For the prosecutor, Milton R. Konvitz (Robert I. Morris, of counsel).
For the defendants, Milton Miller.
Before Justices Bodine, Perskie and Porter.
The opinion of the court was delivered by
PORTER, J. This writ brings before us for review the action, orders and resolutions of the Board of Health of the Township of Lakewood (hereinafter called Lakewood) in cancelling a poultry slaughtering permit theretofore issued to prosecutor and the ordinance of the said board known as
section 92 of the Sanitary Code. This ordinance was adopted January 27th, 1930. Section 92 reads as follows:
"No person, or persons, corporation, or corporations, shall slaughter and kill any cattle, any chickens, ducks, geese, pigeons, and any other domestic fowl, except for domestic or family use, and not for hotel or commercial use, within the limits of the Town, unless a permit is first had and obtained from the Board."
It appears that the prosecutor has been engaged in the poultry business at premises owned by him at 431 Clifton Avenue, Lakewood, for about seventeen years. Having been advised that he was violating the ordinance in slaughtering poultry without a permit he applied for one and obtained it under date of January 12th, 1933. Before it was issued he was required to make, and did make, certain structural changes in his premises to comply with the instructions of the Board of Health as to proper sanitary practice. The permit was issued for a period of one month and was renewed from month to month until September 1st, 1941, when further renewal was denied after due notice of the contemplated action had been given. These renewals were not continuous. The record is not clear as to exactly what interruptions there were but it appears that there were at least two periods when the renewals were denied, once for about six months and another for about four months, apparently due to his failure to comply with the sanitary requirements. In addition to section 92 of the ordinance above quoted it appears that other and more detailed rules and regulations concerning the slaughtering and housing of poultry were adopted by the Board of Health on January 13th, 1932, of which prosecutor was fully informed from time to time especially when inspections of his premises were made by both local and State Department of Health officials.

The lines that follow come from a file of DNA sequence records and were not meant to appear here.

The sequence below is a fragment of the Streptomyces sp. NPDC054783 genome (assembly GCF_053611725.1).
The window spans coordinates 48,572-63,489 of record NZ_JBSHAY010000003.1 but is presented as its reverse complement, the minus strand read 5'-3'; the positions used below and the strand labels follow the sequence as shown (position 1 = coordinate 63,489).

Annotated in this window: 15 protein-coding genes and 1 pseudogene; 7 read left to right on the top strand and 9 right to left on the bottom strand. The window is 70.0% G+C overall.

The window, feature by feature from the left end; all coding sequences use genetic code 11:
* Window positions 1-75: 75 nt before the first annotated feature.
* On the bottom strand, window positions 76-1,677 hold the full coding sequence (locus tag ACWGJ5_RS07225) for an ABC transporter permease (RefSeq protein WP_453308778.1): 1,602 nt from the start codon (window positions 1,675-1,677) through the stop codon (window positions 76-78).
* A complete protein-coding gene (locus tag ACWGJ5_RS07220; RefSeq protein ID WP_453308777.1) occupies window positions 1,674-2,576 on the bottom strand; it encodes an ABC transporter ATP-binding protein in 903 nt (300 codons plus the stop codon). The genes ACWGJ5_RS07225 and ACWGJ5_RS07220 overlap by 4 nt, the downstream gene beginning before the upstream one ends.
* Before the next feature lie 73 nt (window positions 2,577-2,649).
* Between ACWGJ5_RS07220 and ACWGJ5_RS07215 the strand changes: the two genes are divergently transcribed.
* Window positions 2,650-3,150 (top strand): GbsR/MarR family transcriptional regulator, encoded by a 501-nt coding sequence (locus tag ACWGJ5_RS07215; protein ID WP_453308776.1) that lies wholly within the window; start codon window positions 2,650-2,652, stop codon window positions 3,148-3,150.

The proofs abundantly support the action of the respondent Board of Health in cancelling prosecutor's permit to slaughter poultry because of his failure to observe the provisions of the ordinance and its rules and regulations.
Local boards of health are given wide powers to safeguard the public health generally and among ...